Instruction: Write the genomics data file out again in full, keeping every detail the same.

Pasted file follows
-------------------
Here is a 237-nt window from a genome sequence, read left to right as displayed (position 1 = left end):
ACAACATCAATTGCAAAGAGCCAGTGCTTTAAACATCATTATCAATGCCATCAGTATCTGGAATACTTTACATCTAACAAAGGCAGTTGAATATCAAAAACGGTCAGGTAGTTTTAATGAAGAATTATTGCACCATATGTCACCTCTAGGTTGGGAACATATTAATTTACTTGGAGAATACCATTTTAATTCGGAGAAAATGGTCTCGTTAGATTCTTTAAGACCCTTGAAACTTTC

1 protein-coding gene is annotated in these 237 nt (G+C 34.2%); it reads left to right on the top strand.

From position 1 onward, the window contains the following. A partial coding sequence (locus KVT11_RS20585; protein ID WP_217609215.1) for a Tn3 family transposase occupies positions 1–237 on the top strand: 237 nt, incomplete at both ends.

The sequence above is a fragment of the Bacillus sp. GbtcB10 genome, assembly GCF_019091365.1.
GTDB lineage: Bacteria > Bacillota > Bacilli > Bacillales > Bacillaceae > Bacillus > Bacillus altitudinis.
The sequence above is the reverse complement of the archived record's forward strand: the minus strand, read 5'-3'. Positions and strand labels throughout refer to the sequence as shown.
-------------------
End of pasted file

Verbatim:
Here is a 237-nt window from a genome sequence, read left to right as displayed (position 1 = left end):
ACAACATCAATTGCAAAGAGCCAGTGCTTTAAACATCATTATCAATGCCATCAGTATCTGGAATACTTTACATCTAACAAAGGCAGTTGAATATCAAAAACGGTCAGGTAGTTTTAATGAAGAATTATTGCACCATATGTCACCTCTAGGTTGGGAACATATTAATTTACTTGGAGAATACCATTTTAATTCGGAGAAAATGGTCTCGTTAGATTCTTTAAGACCCTTGAAACTTTC

1 protein-coding gene is annotated in these 237 nt (G+C 34.2%); it reads left to right on the top strand.

From position 1 onward, the window contains the following. A partial coding sequence (locus KVT11_RS20585; protein ID WP_217609215.1) for a Tn3 family transposase occupies positions 1–237 on the top strand: 237 nt, incomplete at both ends.

The sequence above is a fragment of the Bacillus sp. GbtcB10 genome, assembly GCF_019091365.1.
GTDB lineage: Bacteria > Bacillota > Bacilli > Bacillales > Bacillaceae > Bacillus > Bacillus altitudinis.
The sequence above is the reverse complement of the archived record's forward strand: the minus strand, read 5'-3'. Positions and strand labels throughout refer to the sequence as shown.